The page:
There’s nobody to protest to!

A policeman I ask is very polite but noncommittal about the change in route. “The students are getting the message out”, he says, so there’s no problem. “Everyone’s very well behaved” in his assessment and the atmosphere is “very positive”. Another protestor, a sign-carrying university student from Sheffield, half-heartedly returns the compliment: today, she says, “the police have been surprisingly unridiculous.”

The march pauses just before it enters Cable Street. Here, in 1936, was the site of the Battle of Cable Street, and the march leader, addressing the protesters through her megaphone, marks the moment. She draws a parallel between the British Union of Fascists of the 1930s and the much smaller BNP today, and as the protesters follow the East London street their chant becomes “The BNP tell racist lies/We fight back and organise!”

In Victoria Park — “The People’s Park” as it was sometimes known — the march stops for lunch. The trade unions of East London have organized and paid for a lunch of hamburgers, hot dogs, french fries and tea, and, picnic-style, the marchers enjoy their meals as organized labor veterans give brief speeches about industrial actions from a small raised platform.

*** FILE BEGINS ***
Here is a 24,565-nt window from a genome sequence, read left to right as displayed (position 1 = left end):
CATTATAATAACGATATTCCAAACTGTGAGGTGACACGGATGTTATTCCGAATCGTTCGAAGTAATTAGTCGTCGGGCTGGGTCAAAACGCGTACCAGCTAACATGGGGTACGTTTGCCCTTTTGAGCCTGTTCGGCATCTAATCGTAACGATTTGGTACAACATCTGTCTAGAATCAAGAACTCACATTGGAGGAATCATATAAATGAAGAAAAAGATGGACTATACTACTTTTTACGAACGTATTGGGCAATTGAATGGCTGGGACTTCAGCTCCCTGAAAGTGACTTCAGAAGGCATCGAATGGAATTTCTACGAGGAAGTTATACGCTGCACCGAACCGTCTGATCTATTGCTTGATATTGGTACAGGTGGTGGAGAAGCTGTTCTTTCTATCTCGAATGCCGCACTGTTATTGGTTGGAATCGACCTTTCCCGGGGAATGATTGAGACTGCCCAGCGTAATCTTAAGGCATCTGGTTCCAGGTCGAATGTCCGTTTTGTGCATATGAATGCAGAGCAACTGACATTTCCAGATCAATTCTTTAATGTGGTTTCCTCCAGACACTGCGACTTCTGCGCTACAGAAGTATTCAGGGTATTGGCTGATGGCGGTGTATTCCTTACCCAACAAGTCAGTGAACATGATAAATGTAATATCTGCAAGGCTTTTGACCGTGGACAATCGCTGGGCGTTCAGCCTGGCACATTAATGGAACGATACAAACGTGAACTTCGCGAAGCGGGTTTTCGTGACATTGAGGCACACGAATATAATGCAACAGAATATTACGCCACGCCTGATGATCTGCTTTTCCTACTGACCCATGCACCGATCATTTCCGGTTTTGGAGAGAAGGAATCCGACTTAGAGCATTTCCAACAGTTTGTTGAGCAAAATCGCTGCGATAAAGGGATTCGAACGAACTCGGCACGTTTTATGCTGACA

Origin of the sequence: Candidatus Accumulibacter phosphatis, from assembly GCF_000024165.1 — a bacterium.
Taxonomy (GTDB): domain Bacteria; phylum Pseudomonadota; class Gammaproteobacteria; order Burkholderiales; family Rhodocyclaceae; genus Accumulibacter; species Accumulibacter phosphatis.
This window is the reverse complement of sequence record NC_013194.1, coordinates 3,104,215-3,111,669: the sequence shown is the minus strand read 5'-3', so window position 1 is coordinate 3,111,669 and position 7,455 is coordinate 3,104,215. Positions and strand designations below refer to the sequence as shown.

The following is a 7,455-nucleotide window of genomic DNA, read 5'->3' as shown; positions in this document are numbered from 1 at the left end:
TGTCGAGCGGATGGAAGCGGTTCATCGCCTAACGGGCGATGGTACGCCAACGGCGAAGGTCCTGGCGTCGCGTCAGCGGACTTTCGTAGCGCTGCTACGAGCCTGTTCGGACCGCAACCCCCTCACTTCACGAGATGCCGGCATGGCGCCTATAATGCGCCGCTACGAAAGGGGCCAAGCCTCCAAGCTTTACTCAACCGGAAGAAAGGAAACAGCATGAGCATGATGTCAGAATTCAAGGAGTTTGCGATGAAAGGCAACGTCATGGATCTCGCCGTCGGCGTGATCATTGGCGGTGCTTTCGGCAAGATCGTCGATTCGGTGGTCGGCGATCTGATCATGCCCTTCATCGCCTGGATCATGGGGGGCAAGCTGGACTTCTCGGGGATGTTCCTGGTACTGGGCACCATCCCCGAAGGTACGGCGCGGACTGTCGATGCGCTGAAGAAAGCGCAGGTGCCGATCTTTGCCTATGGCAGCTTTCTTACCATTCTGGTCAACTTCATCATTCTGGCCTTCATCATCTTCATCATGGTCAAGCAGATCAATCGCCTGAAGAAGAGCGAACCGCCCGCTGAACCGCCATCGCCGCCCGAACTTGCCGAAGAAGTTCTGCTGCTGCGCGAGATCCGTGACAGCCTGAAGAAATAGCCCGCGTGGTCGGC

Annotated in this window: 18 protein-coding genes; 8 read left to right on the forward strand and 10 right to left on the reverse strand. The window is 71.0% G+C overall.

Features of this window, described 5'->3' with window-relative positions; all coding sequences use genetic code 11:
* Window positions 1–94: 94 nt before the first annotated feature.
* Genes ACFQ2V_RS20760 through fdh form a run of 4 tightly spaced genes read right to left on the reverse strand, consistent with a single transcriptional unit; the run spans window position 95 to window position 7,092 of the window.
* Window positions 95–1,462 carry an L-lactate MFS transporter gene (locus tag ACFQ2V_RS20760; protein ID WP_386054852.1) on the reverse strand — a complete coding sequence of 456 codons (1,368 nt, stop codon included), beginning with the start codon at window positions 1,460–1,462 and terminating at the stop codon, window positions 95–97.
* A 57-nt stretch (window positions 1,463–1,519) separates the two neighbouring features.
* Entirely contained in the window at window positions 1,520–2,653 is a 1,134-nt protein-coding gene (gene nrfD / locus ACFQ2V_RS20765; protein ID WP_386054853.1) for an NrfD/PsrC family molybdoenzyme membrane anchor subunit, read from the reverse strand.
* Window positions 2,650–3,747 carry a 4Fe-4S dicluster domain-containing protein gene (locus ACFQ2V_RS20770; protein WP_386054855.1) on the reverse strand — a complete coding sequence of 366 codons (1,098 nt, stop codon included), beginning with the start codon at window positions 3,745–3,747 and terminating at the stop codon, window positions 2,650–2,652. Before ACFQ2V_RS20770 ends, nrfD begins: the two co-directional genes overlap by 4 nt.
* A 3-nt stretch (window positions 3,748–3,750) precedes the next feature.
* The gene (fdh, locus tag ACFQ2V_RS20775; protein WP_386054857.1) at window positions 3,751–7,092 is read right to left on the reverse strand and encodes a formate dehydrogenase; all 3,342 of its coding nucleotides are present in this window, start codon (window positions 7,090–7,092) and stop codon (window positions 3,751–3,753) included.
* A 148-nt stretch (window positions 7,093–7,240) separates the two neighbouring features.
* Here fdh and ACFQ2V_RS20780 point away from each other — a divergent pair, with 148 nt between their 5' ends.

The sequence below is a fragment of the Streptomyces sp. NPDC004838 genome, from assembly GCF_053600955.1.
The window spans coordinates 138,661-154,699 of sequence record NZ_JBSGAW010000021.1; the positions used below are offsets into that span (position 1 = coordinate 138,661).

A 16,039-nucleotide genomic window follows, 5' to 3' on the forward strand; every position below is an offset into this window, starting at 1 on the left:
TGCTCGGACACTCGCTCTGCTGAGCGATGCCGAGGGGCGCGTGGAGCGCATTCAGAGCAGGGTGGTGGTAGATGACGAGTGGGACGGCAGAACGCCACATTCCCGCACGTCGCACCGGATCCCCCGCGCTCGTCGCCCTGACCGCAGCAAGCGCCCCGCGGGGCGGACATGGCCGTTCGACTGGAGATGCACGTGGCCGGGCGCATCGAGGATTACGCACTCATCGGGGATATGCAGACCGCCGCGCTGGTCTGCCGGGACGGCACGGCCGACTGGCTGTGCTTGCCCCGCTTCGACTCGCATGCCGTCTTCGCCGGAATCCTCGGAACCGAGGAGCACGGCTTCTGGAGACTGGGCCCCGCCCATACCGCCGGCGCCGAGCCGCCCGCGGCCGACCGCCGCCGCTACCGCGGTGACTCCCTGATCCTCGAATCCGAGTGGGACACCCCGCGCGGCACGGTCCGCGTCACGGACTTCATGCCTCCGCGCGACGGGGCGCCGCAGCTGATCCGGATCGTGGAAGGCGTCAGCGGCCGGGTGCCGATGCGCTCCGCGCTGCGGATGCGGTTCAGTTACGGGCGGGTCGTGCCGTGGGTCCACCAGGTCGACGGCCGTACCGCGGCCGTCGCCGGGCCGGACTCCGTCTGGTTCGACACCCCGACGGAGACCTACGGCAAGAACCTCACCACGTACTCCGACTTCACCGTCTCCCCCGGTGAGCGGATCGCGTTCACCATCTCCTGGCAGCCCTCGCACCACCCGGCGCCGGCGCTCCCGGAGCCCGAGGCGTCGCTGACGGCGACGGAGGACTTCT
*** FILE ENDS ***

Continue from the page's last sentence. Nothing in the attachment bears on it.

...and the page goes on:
A demonstration is always a means to and end.

During the rally I have the opportunity to speak with Neil Cafferky, a Galway-born Londoner and the London organizer of the Youth Fight For Jobs march. I ask him first about why, despite being surrounded by red banners and quotes from Karl Marx, I haven’t once heard the word “communism” used all day. He explains that, while he considers himself a Marxist and a Trotskyist, the word communism has negative connotations that would “act as a barrier” to getting people involved: the Socialist Party wants to avoid the discussion of its position on the USSR and disassociate itself from Stalinism. What the Socialists favor, he says, is “democratic planned production” with “the working class, the youths brought into the heart of decision making.”